The other day, a friend asked me how best to improve energy levels as we grow older.  

This is a complex but important subject. Not least because a major aim of positive ageing is to remain capable of continuing activities that matter to us.

And my answer to the question was that I believe we need an energetic mind.

Now obviously, there are people who are so full of physical energy they’re bouncing off the walls.

But for most of us, even if we were once like that, it’s a distant memory.

These days, we require mental energy to get us going. 

Also, we have to accept that we must participate in energetic activities if we want to feel more dynamic – because the weird thing about energy is that, somehow, you get more of it by using it. 

And the brutal truth is, that if you wait till you feel you have plenty of energy before doing anything, you’ll probably wait a long time.

I’m not saying we never run out of energy when we’re active. But generally, when we talk ourselves into doing something requiring physical effort, we end up feeling livelier than we did before we began.

I’m sure we’ve all experienced situations when we’ve been feeling apathetic, but have made ourselves take a brisk walk, or continue with some woodwork project, or go to an exercise class or choir practice – and having done so, felt cheered up and sprightly.

It wasn’t our heart, muscles, limbs or bloodstream that prompted this change, it was our mental reasoning, along the lines of, “I know I’ll feel better for doing it”.

And perhaps our minds also came up with a little bribe in the shape of a promised hot bath afterwards or a nice glass of wine.

So, we activate our mind and in turn this activates our bodies.

For example, on a dark, damp day, if you sit at your computer and book a holiday in the sun for later in the year, your mental energy will start buzzing and soon afterwards you’ll feel more physically energetic too.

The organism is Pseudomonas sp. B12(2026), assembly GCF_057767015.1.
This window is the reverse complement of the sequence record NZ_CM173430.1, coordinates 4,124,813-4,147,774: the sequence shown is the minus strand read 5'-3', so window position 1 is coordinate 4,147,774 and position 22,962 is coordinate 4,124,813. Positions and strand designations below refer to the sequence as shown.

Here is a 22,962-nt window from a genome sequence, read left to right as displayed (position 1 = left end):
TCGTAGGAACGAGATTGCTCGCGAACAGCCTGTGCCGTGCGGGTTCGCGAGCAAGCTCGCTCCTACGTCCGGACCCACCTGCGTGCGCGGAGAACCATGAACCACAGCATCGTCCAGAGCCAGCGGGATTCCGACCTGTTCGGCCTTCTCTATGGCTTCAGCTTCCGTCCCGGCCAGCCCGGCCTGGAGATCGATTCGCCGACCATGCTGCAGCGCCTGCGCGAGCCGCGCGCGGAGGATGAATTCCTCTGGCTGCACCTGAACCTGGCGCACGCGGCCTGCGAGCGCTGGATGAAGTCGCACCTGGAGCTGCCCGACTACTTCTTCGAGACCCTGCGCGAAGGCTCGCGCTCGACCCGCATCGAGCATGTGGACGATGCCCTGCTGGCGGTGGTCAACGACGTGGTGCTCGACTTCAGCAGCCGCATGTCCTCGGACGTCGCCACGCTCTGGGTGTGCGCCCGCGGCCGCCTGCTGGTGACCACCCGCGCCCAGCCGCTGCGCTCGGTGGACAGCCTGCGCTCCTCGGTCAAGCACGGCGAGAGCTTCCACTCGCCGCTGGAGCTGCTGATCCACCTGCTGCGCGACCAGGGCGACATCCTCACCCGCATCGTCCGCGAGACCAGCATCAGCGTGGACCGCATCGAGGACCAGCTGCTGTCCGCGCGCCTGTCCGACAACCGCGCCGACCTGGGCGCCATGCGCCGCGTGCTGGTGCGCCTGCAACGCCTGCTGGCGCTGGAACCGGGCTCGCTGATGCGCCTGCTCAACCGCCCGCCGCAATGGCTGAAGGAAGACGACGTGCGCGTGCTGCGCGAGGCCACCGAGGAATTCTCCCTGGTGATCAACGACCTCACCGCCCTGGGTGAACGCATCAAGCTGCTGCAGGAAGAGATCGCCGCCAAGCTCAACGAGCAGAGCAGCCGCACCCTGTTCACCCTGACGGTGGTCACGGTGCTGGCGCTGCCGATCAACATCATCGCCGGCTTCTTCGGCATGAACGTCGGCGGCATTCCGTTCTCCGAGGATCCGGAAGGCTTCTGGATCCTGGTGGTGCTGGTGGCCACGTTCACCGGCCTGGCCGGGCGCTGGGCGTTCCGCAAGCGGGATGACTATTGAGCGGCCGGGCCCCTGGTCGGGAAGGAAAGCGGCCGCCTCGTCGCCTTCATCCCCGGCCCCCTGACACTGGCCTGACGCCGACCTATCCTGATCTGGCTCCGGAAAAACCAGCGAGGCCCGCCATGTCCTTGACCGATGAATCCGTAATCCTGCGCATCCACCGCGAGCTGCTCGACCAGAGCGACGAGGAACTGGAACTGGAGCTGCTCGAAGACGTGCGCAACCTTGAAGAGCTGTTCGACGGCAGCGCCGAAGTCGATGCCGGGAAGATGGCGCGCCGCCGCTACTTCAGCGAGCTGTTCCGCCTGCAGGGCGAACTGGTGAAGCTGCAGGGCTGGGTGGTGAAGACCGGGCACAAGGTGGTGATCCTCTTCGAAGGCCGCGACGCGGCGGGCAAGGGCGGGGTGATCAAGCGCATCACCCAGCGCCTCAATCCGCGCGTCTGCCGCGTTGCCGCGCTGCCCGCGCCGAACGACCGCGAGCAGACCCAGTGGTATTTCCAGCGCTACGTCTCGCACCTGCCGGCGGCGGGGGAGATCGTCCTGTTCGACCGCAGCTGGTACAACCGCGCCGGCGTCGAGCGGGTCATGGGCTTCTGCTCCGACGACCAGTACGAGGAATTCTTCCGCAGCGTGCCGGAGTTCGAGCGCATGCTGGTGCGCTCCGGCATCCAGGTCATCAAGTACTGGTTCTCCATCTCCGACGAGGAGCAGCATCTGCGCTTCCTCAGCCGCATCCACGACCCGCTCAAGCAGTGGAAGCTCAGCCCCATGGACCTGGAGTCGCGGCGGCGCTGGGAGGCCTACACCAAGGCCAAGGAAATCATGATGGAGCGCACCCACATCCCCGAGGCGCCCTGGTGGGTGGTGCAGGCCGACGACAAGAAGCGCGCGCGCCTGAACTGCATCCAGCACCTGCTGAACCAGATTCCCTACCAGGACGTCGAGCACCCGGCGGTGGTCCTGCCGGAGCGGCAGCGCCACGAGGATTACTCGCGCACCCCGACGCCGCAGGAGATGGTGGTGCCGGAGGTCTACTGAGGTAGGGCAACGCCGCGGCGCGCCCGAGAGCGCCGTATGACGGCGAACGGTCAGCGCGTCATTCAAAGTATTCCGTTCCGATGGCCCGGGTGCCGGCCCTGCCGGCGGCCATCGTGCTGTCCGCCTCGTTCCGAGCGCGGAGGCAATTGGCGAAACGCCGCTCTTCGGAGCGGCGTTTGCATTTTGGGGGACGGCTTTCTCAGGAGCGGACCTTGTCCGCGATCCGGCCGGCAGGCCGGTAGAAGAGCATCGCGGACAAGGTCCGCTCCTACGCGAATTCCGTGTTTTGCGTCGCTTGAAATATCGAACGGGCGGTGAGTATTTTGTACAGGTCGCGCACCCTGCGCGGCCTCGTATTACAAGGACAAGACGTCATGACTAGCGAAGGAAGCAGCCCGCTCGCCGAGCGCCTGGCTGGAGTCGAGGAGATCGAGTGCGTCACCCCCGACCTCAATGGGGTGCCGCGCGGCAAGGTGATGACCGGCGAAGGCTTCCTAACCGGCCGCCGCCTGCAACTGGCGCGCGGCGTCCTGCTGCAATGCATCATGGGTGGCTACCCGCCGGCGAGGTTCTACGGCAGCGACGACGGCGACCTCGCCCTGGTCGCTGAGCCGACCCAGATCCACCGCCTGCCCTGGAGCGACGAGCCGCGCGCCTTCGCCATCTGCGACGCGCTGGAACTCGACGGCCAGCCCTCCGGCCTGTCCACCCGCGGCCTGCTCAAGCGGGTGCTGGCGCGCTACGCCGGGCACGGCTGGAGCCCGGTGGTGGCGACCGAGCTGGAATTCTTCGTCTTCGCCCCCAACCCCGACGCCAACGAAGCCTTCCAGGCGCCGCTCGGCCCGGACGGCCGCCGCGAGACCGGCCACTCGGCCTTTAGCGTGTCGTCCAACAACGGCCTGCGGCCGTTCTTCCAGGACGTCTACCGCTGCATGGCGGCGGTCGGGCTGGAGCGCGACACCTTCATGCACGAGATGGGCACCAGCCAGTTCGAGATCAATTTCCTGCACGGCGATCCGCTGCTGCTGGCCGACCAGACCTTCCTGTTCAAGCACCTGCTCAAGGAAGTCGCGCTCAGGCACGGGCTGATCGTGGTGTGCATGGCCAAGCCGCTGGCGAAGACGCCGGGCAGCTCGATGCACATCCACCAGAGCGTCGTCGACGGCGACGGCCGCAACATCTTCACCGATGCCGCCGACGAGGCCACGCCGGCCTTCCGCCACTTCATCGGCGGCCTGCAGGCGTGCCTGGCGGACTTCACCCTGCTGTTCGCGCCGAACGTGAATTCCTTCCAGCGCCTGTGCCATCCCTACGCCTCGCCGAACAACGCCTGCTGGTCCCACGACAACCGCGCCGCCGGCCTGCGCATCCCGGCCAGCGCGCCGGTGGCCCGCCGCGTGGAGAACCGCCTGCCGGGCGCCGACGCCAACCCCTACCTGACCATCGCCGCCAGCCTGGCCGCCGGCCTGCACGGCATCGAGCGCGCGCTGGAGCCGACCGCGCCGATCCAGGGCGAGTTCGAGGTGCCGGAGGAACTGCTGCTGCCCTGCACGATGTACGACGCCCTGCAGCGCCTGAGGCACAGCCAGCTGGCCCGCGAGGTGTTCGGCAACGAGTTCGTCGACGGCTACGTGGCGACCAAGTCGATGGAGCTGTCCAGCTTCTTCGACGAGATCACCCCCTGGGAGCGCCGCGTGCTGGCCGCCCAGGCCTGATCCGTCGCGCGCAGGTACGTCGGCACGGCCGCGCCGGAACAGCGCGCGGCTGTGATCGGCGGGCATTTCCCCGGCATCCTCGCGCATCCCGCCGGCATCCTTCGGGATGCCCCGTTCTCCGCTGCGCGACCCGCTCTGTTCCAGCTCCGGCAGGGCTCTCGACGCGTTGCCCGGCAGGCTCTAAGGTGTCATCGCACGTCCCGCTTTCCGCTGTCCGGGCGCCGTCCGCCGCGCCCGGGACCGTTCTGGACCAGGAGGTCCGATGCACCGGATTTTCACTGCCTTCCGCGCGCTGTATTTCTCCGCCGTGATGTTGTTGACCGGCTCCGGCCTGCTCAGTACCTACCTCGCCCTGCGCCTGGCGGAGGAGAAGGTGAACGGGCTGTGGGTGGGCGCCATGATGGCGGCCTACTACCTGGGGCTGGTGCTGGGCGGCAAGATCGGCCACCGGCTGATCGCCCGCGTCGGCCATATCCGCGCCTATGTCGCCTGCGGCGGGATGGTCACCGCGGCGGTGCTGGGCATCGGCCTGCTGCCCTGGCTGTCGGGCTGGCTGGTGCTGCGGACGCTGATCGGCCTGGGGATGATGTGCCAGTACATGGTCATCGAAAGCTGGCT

Indeed, having made the booking, you might well go off to the shops with a spring in your step or venture into the garden to do some weeding – and all because you gave your mind free rein to focus on something different, lively and lovely.

You don’t have to break the bank to do it. Just organising a group of friends to gather together for a walk, a supper in your kitchen or a pizza night-out can not only lift you out of torpor at the time, but often make you sparkier and happier for days thereafter.  

But what can you do if, despite your best efforts, the mind-over matter approach isn’t working for you? Well, try looking at reasons for that.  

Sometimes it can be as simple as being dehydrated. As we age, we often forget to consume sufficient liquid.

This can become such a problem it makes us hungry, listless, weak or vague. So, keep a check on how much you’re drinking.

Then examine your diet. Lots of people eat cereal and toast for breakfast, a sandwich at lunch and a pie or pasta in the evening. This is a lot of starch and it’s probably not giving you sufficient energy.  For that, you need protein.

The recommended daily intake of protein is 0.8 grams per kilogram of our weight, which means that if, say, you weigh 65 kg (approximately 10 stone 3lbs) you should be eating at least 56 grams of protein.

For guidance, an average chicken breast provides around 30 grams. I should also tell you that some nutritional experts now believe people of our age require more than this, because it becomes very much harder to maintain muscle mass and energy as the years go by.

So, if you never have enough “get up and go”, eating more protein might help.  

You may be overweight – and if so, this is likely to harm energy levels. A close relative of mine who has recently started tackling his own considerable weight problem has lost 2kgs in the last fortnight.

Amazingly, this small amount has already pepped him up and he’s started walking for 20 minutes a day.

Literally in his case, small steps are leading to a change of attitude which is increasing his energy.  

Another reason for feeling languid can stem from medications. So, if you’re on regular drugs, do read up about side-effects.

Sometimes, if a doctor switches you onto another brand designed to treat the same condition, you’ll feel better.

You should also see a doctor if you’ve been feeling generally unwell for a while, are thirsty or cold all the time, or breathless, have chest pain or worry that your memory is deteriorating.  

But when we’re in reasonable nick, most of us can work on firing up our minds with plans that will boost our energy levels. And that’s what we need to do.   

Aristotle, who knew a thing or two, once said: “The energy of the mind is the essence of life”.  

I don’t think any of us would disagree with that.